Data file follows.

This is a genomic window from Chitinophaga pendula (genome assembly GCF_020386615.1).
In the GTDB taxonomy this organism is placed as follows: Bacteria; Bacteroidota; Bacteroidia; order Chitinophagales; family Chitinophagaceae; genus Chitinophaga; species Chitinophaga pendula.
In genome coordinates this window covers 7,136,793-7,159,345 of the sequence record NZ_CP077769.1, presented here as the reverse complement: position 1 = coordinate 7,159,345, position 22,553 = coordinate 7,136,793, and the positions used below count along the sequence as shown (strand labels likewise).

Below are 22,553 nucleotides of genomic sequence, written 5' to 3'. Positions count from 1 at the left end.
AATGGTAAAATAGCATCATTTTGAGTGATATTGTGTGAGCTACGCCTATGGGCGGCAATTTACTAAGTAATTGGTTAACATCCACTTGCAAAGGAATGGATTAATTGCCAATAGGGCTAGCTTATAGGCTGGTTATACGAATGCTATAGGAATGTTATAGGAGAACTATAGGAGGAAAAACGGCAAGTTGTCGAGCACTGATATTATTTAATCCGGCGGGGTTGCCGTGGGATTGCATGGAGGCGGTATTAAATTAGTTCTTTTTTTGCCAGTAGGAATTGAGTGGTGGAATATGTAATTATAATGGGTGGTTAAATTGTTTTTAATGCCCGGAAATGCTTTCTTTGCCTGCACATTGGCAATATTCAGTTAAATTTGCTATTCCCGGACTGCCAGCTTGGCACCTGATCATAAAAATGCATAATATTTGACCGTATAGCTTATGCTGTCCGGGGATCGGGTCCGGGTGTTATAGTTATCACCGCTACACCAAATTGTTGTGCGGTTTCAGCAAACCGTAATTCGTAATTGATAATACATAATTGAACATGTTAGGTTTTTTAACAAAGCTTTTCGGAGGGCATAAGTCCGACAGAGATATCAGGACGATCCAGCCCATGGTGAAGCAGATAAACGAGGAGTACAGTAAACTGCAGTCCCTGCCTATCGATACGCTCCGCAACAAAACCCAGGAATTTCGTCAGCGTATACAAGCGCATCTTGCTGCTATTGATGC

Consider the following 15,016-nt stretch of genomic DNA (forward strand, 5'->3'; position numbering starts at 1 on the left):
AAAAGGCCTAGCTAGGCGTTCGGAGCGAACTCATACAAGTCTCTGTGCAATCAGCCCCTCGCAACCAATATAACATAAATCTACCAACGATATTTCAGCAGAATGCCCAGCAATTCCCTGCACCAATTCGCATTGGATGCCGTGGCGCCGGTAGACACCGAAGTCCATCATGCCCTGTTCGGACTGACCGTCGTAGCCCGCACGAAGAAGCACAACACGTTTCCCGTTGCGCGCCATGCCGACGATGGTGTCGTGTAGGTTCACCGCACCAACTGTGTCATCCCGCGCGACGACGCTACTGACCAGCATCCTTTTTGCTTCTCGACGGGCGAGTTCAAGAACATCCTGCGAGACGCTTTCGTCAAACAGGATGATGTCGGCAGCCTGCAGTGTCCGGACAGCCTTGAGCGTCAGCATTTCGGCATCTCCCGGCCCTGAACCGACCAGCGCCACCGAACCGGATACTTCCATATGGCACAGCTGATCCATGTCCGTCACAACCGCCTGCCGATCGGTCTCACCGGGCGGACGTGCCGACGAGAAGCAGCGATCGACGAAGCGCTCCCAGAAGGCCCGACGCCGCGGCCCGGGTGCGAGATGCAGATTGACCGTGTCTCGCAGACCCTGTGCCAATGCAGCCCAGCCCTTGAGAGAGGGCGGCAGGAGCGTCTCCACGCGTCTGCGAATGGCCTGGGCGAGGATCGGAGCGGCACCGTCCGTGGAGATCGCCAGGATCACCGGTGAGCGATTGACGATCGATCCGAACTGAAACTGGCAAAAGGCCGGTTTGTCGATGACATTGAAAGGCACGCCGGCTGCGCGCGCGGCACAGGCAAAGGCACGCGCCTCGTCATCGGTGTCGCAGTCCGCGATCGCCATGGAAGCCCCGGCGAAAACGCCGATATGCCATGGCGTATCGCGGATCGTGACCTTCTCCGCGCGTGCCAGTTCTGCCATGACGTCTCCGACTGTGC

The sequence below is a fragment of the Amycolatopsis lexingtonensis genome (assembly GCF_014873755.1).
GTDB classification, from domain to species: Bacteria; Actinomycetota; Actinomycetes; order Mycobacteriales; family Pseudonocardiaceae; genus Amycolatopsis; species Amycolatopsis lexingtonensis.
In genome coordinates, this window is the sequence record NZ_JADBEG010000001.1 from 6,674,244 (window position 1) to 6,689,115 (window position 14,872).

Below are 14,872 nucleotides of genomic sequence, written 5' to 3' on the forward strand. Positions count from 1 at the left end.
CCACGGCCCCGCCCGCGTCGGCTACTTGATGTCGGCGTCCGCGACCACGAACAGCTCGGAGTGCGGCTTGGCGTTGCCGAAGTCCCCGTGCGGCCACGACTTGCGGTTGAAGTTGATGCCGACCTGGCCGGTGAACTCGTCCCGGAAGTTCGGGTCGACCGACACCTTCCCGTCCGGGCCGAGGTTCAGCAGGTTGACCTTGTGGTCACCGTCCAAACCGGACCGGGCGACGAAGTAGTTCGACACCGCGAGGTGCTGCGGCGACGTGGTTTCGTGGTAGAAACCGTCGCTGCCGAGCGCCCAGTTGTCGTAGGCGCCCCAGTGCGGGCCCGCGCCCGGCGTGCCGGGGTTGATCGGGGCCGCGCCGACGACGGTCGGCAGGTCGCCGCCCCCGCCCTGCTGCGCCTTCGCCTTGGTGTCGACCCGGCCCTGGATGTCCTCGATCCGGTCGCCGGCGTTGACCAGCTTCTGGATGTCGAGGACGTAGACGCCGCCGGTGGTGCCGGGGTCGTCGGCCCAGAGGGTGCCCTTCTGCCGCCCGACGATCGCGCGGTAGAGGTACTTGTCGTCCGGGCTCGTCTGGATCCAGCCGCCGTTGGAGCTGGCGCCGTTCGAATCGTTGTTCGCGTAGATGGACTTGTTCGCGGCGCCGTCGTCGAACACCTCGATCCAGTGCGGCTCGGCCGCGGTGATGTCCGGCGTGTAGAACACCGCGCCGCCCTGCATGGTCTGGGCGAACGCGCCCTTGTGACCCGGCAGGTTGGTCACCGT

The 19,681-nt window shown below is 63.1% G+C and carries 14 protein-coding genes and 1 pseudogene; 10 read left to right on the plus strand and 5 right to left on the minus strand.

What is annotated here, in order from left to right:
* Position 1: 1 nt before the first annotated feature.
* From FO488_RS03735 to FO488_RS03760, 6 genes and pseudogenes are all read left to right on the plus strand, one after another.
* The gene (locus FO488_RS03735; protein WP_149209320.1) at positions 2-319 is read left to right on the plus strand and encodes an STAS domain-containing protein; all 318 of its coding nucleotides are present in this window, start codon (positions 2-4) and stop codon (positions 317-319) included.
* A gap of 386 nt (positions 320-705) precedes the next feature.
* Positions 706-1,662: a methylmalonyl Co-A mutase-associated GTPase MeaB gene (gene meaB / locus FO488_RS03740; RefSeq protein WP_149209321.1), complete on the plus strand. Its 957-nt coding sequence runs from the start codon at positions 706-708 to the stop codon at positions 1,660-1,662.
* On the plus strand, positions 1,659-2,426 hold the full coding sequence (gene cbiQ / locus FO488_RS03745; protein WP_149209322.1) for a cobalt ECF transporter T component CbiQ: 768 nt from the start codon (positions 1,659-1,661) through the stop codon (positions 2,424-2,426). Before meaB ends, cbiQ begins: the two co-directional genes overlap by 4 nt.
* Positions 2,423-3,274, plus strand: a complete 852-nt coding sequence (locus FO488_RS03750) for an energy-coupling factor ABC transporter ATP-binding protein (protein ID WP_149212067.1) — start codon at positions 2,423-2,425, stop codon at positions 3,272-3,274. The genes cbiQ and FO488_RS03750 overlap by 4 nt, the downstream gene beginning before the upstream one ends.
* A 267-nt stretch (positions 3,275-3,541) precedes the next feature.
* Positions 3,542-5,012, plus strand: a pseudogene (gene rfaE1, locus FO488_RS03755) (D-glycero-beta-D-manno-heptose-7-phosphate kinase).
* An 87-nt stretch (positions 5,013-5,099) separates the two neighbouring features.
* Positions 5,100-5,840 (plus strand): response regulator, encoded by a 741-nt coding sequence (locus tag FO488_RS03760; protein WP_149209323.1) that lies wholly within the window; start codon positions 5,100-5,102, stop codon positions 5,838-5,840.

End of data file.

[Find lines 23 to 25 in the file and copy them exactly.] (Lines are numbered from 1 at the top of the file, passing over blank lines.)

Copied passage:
* Positions 3,542-5,012, plus strand: a pseudogene (gene rfaE1, locus FO488_RS03755) (D-glycero-beta-D-manno-heptose-7-phosphate kinase).
* An 87-nt stretch (positions 5,013-5,099) separates the two neighbouring features.
* Positions 5,100-5,840 (plus strand): response regulator, encoded by a 741-nt coding sequence (locus tag FO488_RS03760; protein WP_149209323.1) that lies wholly within the window; start codon positions 5,100-5,102, stop codon positions 5,838-5,840.